The City of Fairfax, the town we live in, is an interesting community. Once upon a time it was small out of the way hamlet isolated from the hubbub of the WMA. Nowadays, urban sprawl has encompassed Fairfax and it acts a thoroughfare through which people travel getting back and forth to work.
Saying that, it’s been a pleasant place to live the 2+ years we have been here. Fairfax still is operated as a small town and presents a large number of annual events, many of which we have taken part in.
The subject of today’s post is the annual Fairfax Antique Car Show held on May 20th. We had invited Tim and Terry (with Ryan of course) to join us for the show and were going to have a nice visit with them after with the obligatory grilling of the bird. Unfortunately, they had just returned from a nice vacay out west, and brought Mr. CV19 home with them. The case(s) were minor, but the interesting fact was the last time I had invited them to a car show, the Labor Day Car Show, Ryan was the happy recipient of Mr. CV19 and they had to wave off. I’m going to have to stop inviting them to car shows as they get COVID every time… 🙂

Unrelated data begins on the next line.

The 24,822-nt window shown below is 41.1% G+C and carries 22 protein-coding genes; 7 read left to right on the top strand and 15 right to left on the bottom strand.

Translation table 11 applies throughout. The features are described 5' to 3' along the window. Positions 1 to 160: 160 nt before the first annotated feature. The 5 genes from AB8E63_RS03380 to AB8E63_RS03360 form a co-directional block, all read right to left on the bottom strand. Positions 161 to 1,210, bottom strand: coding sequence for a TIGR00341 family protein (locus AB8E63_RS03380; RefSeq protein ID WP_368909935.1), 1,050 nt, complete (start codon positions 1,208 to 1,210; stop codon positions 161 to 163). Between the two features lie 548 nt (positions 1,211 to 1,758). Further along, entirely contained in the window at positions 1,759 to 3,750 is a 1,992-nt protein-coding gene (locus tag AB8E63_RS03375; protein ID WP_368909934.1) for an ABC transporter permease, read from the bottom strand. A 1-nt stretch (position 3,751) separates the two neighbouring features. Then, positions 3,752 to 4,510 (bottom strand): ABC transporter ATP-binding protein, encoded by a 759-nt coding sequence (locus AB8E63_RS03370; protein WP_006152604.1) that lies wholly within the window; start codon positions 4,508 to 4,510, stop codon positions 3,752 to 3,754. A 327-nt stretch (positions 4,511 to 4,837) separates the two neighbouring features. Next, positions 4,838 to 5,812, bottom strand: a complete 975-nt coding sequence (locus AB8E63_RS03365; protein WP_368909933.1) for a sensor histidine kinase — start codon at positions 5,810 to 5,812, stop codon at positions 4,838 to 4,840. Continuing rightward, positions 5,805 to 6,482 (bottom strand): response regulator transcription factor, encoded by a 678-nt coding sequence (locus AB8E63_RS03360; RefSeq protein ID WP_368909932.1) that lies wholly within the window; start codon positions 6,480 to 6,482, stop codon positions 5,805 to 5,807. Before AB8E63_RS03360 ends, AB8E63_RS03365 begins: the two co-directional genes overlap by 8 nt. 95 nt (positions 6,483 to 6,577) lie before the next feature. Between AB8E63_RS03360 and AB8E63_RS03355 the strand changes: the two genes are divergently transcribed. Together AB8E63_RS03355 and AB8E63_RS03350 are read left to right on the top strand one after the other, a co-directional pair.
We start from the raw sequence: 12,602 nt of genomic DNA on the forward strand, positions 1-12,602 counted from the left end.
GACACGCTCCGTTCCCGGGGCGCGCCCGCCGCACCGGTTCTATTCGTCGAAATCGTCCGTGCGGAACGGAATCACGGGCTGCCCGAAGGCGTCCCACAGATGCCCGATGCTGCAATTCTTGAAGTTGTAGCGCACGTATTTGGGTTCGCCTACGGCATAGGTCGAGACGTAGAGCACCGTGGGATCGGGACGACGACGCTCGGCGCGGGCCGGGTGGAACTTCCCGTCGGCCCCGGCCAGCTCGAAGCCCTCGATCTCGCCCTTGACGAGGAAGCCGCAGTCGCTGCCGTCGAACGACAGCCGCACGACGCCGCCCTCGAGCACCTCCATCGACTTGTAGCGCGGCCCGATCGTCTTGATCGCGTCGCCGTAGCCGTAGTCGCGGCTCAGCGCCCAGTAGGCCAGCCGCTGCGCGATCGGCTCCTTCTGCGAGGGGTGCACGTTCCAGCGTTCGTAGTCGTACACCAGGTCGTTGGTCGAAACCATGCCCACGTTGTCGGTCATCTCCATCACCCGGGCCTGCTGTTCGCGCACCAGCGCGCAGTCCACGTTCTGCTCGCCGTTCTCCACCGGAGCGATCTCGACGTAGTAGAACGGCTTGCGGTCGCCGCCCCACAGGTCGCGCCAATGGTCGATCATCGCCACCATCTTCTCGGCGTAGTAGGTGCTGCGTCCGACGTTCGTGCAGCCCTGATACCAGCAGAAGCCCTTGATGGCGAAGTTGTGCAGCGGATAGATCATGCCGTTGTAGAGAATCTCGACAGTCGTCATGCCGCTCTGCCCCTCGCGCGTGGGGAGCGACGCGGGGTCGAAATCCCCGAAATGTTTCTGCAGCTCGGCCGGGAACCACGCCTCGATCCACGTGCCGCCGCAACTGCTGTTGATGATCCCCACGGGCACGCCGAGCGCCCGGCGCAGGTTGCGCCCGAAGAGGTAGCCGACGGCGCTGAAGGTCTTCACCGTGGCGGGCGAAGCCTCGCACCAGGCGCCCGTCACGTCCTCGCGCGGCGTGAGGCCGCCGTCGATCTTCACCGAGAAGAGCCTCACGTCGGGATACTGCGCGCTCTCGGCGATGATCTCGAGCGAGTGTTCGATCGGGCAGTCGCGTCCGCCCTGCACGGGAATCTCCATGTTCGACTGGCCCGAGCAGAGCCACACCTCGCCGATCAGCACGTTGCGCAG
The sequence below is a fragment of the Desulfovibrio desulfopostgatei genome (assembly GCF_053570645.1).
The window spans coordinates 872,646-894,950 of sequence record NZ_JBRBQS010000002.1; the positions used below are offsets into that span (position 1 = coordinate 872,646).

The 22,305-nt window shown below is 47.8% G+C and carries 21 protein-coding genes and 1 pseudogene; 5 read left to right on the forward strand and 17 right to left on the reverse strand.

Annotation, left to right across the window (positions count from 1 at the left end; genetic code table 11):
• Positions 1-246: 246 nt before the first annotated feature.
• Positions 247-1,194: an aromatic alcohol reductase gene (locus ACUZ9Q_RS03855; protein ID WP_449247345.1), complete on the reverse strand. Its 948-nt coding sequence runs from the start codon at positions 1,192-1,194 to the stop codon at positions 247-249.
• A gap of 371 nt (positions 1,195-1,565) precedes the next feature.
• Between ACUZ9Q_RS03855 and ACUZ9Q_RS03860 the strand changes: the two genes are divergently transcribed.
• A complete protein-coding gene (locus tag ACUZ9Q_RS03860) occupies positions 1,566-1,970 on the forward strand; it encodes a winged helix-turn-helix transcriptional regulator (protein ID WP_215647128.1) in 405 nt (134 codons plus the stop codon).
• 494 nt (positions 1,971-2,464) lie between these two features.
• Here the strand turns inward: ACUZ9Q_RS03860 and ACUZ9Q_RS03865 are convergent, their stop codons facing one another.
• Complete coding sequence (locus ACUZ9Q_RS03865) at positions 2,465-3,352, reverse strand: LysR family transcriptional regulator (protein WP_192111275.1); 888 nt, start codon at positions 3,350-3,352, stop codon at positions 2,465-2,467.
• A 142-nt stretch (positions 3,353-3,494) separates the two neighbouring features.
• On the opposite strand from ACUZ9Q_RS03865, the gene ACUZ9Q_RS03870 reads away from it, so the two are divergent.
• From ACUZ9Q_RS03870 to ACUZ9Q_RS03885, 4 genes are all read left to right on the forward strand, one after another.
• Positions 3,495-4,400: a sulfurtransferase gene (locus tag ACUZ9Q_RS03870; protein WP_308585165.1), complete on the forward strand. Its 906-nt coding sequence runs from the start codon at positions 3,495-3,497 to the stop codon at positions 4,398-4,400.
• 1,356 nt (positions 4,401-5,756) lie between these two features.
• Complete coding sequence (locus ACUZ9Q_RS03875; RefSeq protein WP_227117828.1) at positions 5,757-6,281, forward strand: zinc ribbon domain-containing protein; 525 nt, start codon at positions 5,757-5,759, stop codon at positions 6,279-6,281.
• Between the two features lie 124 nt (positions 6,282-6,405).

Anyway, I left the house at 10:00, the appointed show starting time and walked down the street to the show. The show was encapsulated all along Armstrong Street in front of City Hall, and stretched into the parking lot. I’m guessing that they didn’t want to block of any more traffic than necessary. Even at the starting time, there was a good crowd already milling about. I think that most of the crowd at this point were the owners of the cars looking around to see what else was there.
It was obvious which cars got there early though, as they had nice spacing between them, but as time wore on it became clear that they were going to run out of space, so the organizers began bunching cars closer together. Unfortunate as this really limits your ability to really view the cars. Oh well.
When Tim and Terry alerted me as to their malady, I told them I would take pictures of every car so they could enjoy the show “virtually”. There as some 250 shots in the album and as usual, I’m only going to present a sprinkling of them in this post, with the remainder being here.
This was the first car on Armstrong off of Chain Bridge, a very nice Mercury Monterrey. I’m not a huge Mercury fan, but this one was nicely presented.
Once upon a time, I had a ’69 Camaro. Nothing as nice or as desirable as this one though. Z/28’s are amazing cars. The curious thing with this one were the odd exhaust pipes. I’ve always loved these wheels though. Understated elegance.
This ’51 Cunningham was parked in the City hall parking lot. I’m guessing they got there either really early or really late as it was parked literally in the lot entrance. It’s a fascinating car and I wish the engine had been on display.
The final car in the lot was this 1909 Buick. Over a hundred years old and still beautiful!
That’s all for now. Next time we’ll have a brief walk through the Winchester Apple Blossom Festival.